Among the best known and most revered of Yosemite’s wonders, this sheer granite monolith rises to a height of 3,593 feet above El Capitan Meadow.
Just to the west of El Capitan, Ribbon Fall plummets some 1,612 feet to the valley floor. The park’s highest single waterfall (that is, the longest uninterrupted stream of water), Ribbon Fall is also the first to dry up in the summer. The reason: it drains only four square miles of land. Nevada Fall, in contrast, drains 118 square miles and flows year-round.
A sister site to the Wawona Tunnel View to the south, Valley View (sometimes called Gates of the Valley) encompasses stunning panoramas of Yosemite’s great stone monuments, the Merced River, and Bridalveil Fall. Unless one stops at the turnout, it is also a good-bye view over the shoulder, because the drive now continues west out of Yosemite Valley. After passing through a tunnel, the route heads north on Big Oak Flat Road, winding through valleys and crossing creeks, until it approaches the Crane Flat area, where visitors are able to hike in to explore two groves of giant trees.
Although not as large as the Mariposa Grove, Yosemite’s other two groves of giant sequoias — the Tuolumne and nearby Merced — invoke in onlookers the same sense of reverence for the ancient trees, remnants of a lineage dating to the dinosaurs. In 1878 a vehicle tunnel was cut into the stump of one of the larger trees in the Tuolumne Grove. Dubbed the Dead Giant, the stump — tunnel and all — endures to this day, but is no longer drivable.
Threading through an unpeopled expanse of wilderness — the “other” Yosemite — Tioga Road traverses some 45 miles and climbs almost 4,000 feet between the meadows of Crane Flat and lofty Tioga Pass to the east. As the road ascends, the dense forest gives way to stands dominated by handsome, 100-foot California red firs. At various spots along the way, such as the camping areas at White Wolf, Yosemite Creek, and Porcupine Flat, backpackers begin their treks through pristine forest, discovering hidden lakes, rocky chasms, and remote mountain peaks. Even those who stay close to the car will learn about the natural history of the area from numerous roadside exhibits. Keep in mind, though, that snows close Tioga Pass and the road during the winter. It usually opens in late June.
About midway along Tioga Road’s meander across the park’s high country, a two-mile spur turns north toward May Lake. This side route winds past a meadow called Snow Flat, where deep snows accumulate in winter. The spur terminates at the May Lake Trail, where a mile-plus hike leads to the lake, one of Yosemite’s five High Sierra campsites. Here visitors will find backcountry trails that afford commanding views of nearby Mt. Hoffmann.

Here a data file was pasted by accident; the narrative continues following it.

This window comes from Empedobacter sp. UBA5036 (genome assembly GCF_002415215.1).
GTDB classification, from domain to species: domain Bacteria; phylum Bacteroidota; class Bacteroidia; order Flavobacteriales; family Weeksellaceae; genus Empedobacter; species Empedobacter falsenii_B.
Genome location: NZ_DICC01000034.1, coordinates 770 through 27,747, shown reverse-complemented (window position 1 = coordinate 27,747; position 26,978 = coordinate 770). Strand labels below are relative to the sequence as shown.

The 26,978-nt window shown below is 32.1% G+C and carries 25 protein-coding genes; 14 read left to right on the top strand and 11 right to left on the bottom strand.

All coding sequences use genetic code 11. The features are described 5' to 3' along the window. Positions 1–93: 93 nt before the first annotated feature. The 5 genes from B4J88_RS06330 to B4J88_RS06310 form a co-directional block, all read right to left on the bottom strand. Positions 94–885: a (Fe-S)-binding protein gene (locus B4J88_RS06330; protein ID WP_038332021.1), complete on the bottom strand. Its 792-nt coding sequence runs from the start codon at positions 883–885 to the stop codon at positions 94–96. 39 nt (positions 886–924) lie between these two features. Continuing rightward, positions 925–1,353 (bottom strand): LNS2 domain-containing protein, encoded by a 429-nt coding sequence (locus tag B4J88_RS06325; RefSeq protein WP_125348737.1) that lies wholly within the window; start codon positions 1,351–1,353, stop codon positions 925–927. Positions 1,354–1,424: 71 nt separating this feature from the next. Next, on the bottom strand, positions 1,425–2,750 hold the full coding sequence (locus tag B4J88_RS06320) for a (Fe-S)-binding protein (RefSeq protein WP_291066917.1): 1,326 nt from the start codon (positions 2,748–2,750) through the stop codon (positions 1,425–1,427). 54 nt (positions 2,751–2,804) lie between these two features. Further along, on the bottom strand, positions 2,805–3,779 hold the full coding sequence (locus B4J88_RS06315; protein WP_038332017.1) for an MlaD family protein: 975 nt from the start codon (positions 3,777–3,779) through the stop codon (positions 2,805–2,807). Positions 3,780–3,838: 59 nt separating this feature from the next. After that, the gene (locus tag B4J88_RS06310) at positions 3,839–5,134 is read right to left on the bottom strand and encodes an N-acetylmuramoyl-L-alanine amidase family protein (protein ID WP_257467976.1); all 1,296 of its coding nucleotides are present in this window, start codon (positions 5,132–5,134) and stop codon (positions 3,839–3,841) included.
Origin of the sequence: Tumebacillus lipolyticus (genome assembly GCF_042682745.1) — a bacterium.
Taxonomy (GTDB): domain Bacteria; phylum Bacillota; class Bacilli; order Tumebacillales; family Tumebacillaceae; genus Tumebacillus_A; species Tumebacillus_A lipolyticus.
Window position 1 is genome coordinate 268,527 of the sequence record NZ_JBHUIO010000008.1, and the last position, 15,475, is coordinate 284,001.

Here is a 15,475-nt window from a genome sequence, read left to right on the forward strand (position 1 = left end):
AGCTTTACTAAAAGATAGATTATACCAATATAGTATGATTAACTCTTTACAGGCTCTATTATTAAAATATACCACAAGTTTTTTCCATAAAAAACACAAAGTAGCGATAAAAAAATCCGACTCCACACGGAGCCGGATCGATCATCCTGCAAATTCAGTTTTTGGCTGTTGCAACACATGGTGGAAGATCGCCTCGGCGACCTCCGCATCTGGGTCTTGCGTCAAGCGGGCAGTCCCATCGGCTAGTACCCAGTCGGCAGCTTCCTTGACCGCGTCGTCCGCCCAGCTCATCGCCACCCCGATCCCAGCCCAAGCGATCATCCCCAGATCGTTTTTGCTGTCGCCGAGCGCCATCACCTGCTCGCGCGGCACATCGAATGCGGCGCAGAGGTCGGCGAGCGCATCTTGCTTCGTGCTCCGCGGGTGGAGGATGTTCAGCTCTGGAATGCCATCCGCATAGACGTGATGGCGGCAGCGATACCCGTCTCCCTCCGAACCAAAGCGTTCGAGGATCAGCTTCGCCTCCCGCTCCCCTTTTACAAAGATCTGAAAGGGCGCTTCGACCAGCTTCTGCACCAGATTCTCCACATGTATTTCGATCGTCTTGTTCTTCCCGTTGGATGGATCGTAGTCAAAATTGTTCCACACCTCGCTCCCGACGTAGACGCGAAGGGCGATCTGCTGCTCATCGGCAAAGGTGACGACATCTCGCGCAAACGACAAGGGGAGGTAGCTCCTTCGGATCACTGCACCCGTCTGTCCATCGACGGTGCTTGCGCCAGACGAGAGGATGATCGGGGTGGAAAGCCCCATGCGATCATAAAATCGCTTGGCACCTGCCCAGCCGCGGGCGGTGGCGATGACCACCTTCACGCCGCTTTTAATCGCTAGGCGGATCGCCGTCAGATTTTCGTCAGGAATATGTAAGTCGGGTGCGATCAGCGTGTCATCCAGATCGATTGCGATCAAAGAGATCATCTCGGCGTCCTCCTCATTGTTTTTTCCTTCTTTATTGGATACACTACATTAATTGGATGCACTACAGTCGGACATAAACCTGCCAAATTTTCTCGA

About two miles farther along Tioga Road, Olmsted Point provides some of the park’s most stunning panoramas. To the south is the glacier-polished granite expanse of Tenaya Canyon, 9,926- foot Clouds Rest (a rocky peak often wreathed in mist), and in the distance a relatively unfamiliar back view of Half Dome’s enormous rounded bulk. The view to the east encompasses beautiful Tenaya Lake and, looming above it, 9,800-foot Polly Dome.
Its clear alpine waters surrounded by massive domes of polished granite, Tenaya Lake was named Pywiak — “lake of the shining rocks” — by the native Americans who once lived there. Lovely picnic spots dot the road along the lake’s northern shore, and fishermen angle for trout from motorless boats. Many visitors, lured by some of the finest rock climbing available anywhere in the country, scale nearby Pywiak Dome, Stately Pleasure Dome, and other rounded peaks.
As Tioga Road ascends from Tenaya Lake, it heads east past Medlicott Dome, Fairview Dome, and other granite peaks. At about 8,600 feet above sea level, the drive reaches Tuolumne Meadows, the largest subalpine meadow in the Sierra Nevada, where rolling grassland provides a pleasing contrast to the greatest concentration of granite domes in the world. Numerous ponds and streams attract mule deer, black bears, coyotes, and other wildlife. The area’s natural wonders are best appreciated along the network of trails — such as the Pacific Crest Trail, the trail to Elizabeth Lake, and the John Muir Trail to Cathedral Lakes — that lead from the visitor center.
With Lembert Dome visible to the north, the route runs alongside the Dana Fork of the Tuolumne River and climbs through forests toward Dana Meadows and Tioga Pass. At 9,945 feet, Tioga Pass is the loftiest highway pass in all of the Sierra Nevada. At its summit sits the eastern entrance to Yosemite National Park. A mile-long trail leads through forests to sparkling Gaylor Lakes to the west.
Lee Vining Canyon
From Tioga Pass the drive descends eastward past creeks that attract trout fishermen and meadows that offer views of rock wrens, bobcats, and yellow-bellied marmots. The road skirts Tioga and Ellery lakes, then spirals down the slopes of Lee Vining Canyon. Between lofty Tioga Pass and the desert town of Lee Vining, the road drops some 3,000 feet in about 14 miles. To the east an impressive panorama takes in the arid landscape below, including the Mono Craters, a chain of dormant volcanoes, and the snowcapped White Mountains in the distance.
Just northeast of Lee Vining lies a natural wonder unlike any other on the drive: ancient and mysterious Mono Lake. Nestled in a basin of sagebrush, with volcanic hills rising around its borders, the salty, million-year-old body of water is bedecked with bizarre natural statues, called tufa towers. The exquisite calcite sculptures were formed under the surface when carbonates in the water combined with calcium from freshwater springs feeding into the lake. Over time the hardened minerals piled up inch by inch, forming hundreds of knobs, spires, and minarets. This surreal moonscape is a wonderland for birds. The salty water , much denser than seawater, affords swimmers a delightful sensation of buoyancy. Concluding the drive with a potpourri of eerie marvels, Mono Lake serves as an intriguing coda to the splendor and spectacle of California’s Yosemite National Park.